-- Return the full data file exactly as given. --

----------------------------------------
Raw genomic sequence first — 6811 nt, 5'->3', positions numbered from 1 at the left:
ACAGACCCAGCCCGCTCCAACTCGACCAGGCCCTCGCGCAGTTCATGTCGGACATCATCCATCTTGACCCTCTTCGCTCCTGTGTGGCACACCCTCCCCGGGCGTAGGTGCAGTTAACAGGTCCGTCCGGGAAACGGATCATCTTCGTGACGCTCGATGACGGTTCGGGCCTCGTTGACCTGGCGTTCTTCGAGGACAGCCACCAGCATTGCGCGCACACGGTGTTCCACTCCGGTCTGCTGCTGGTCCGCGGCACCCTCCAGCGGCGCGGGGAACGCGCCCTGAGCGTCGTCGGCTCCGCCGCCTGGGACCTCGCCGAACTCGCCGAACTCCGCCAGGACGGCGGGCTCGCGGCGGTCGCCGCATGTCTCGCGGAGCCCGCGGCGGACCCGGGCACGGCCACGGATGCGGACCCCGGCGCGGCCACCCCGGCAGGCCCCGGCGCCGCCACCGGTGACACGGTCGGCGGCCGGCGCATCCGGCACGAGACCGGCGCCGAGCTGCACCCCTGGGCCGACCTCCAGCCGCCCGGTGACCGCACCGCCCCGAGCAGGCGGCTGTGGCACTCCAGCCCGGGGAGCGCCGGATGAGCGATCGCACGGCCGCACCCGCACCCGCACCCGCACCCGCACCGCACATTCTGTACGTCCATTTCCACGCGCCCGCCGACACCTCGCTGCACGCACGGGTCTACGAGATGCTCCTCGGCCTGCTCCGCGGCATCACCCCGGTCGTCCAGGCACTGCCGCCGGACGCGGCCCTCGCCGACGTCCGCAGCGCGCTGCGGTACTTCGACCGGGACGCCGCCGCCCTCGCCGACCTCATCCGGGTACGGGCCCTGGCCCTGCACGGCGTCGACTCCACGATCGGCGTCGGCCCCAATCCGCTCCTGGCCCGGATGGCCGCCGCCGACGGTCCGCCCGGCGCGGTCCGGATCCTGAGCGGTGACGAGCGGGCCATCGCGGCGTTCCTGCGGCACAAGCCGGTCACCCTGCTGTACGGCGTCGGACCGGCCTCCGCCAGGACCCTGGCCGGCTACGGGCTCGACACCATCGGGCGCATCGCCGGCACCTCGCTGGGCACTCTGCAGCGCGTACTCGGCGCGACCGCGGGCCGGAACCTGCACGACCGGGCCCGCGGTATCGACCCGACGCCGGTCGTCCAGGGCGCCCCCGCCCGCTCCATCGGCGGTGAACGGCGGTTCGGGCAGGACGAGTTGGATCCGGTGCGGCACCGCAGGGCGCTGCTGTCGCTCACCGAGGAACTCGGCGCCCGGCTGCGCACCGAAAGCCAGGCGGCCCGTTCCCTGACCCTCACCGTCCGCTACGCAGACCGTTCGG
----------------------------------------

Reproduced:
Raw genomic sequence first — 6811 nt, 5'->3', positions numbered from 1 at the left:
ACAGACCCAGCCCGCTCCAACTCGACCAGGCCCTCGCGCAGTTCATGTCGGACATCATCCATCTTGACCCTCTTCGCTCCTGTGTGGCACACCCTCCCCGGGCGTAGGTGCAGTTAACAGGTCCGTCCGGGAAACGGATCATCTTCGTGACGCTCGATGACGGTTCGGGCCTCGTTGACCTGGCGTTCTTCGAGGACAGCCACCAGCATTGCGCGCACACGGTGTTCCACTCCGGTCTGCTGCTGGTCCGCGGCACCCTCCAGCGGCGCGGGGAACGCGCCCTGAGCGTCGTCGGCTCCGCCGCCTGGGACCTCGCCGAACTCGCCGAACTCCGCCAGGACGGCGGGCTCGCGGCGGTCGCCGCATGTCTCGCGGAGCCCGCGGCGGACCCGGGCACGGCCACGGATGCGGACCCCGGCGCGGCCACCCCGGCAGGCCCCGGCGCCGCCACCGGTGACACGGTCGGCGGCCGGCGCATCCGGCACGAGACCGGCGCCGAGCTGCACCCCTGGGCCGACCTCCAGCCGCCCGGTGACCGCACCGCCCCGAGCAGGCGGCTGTGGCACTCCAGCCCGGGGAGCGCCGGATGAGCGATCGCACGGCCGCACCCGCACCCGCACCCGCACCCGCACCGCACATTCTGTACGTCCATTTCCACGCGCCCGCCGACACCTCGCTGCACGCACGGGTCTACGAGATGCTCCTCGGCCTGCTCCGCGGCATCACCCCGGTCGTCCAGGCACTGCCGCCGGACGCGGCCCTCGCCGACGTCCGCAGCGCGCTGCGGTACTTCGACCGGGACGCCGCCGCCCTCGCCGACCTCATCCGGGTACGGGCCCTGGCCCTGCACGGCGTCGACTCCACGATCGGCGTCGGCCCCAATCCGCTCCTGGCCCGGATGGCCGCCGCCGACGGTCCGCCCGGCGCGGTCCGGATCCTGAGCGGTGACGAGCGGGCCATCGCGGCGTTCCTGCGGCACAAGCCGGTCACCCTGCTGTACGGCGTCGGACCGGCCTCCGCCAGGACCCTGGCCGGCTACGGGCTCGACACCATCGGGCGCATCGCCGGCACCTCGCTGGGCACTCTGCAGCGCGTACTCGGCGCGACCGCGGGCCGGAACCTGCACGACCGGGCCCGCGGTATCGACCCGACGCCGGTCGTCCAGGGCGCCCCCGCCCGCTCCATCGGCGGTGAACGGCGGTTCGGGCAGGACGAGTTGGATCCGGTGCGGCACCGCAGGGCGCTGCTGTCGCTCACCGAGGAACTCGGCGCCCGGCTGCGCACCGAAAGCCAGGCGGCCCGTTCCCTGACCCTCACCGTCCGCTACGCAGACCGTTCGG